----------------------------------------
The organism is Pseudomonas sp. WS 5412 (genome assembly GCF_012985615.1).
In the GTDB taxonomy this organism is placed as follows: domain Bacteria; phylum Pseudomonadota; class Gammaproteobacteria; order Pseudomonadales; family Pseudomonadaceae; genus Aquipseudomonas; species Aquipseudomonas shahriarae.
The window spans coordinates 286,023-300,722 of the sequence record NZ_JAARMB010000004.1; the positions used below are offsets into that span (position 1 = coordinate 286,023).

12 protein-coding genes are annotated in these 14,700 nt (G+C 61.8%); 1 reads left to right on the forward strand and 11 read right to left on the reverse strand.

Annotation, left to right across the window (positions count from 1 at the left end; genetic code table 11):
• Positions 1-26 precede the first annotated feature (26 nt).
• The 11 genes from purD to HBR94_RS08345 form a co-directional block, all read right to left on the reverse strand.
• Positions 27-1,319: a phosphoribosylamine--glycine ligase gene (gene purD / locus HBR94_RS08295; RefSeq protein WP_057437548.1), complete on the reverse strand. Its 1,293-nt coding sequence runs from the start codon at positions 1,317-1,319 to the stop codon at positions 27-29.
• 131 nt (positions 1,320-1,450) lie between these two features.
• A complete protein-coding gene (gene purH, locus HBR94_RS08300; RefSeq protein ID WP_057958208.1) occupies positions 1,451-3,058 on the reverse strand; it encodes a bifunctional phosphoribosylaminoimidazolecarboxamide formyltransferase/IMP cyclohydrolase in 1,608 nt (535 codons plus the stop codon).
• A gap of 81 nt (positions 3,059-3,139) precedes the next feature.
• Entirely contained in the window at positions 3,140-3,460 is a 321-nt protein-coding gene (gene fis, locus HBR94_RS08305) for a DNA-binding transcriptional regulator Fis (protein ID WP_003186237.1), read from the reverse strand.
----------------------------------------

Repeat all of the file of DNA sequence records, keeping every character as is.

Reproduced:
The organism is Pseudomonas sp. WS 5412 (genome assembly GCF_012985615.1).
In the GTDB taxonomy this organism is placed as follows: domain Bacteria; phylum Pseudomonadota; class Gammaproteobacteria; order Pseudomonadales; family Pseudomonadaceae; genus Aquipseudomonas; species Aquipseudomonas shahriarae.
The window spans coordinates 286,023-300,722 of the sequence record NZ_JAARMB010000004.1; the positions used below are offsets into that span (position 1 = coordinate 286,023).

12 protein-coding genes are annotated in these 14,700 nt (G+C 61.8%); 1 reads left to right on the forward strand and 11 read right to left on the reverse strand.

Annotation, left to right across the window (positions count from 1 at the left end; genetic code table 11):
• Positions 1-26 precede the first annotated feature (26 nt).
• The 11 genes from purD to HBR94_RS08345 form a co-directional block, all read right to left on the reverse strand.
• Positions 27-1,319: a phosphoribosylamine--glycine ligase gene (gene purD / locus HBR94_RS08295; RefSeq protein WP_057437548.1), complete on the reverse strand. Its 1,293-nt coding sequence runs from the start codon at positions 1,317-1,319 to the stop codon at positions 27-29.
• 131 nt (positions 1,320-1,450) lie between these two features.
• A complete protein-coding gene (gene purH, locus HBR94_RS08300; RefSeq protein ID WP_057958208.1) occupies positions 1,451-3,058 on the reverse strand; it encodes a bifunctional phosphoribosylaminoimidazolecarboxamide formyltransferase/IMP cyclohydrolase in 1,608 nt (535 codons plus the stop codon).
• A gap of 81 nt (positions 3,059-3,139) precedes the next feature.
• Entirely contained in the window at positions 3,140-3,460 is a 321-nt protein-coding gene (gene fis, locus HBR94_RS08305) for a DNA-binding transcriptional regulator Fis (protein ID WP_003186237.1), read from the reverse strand.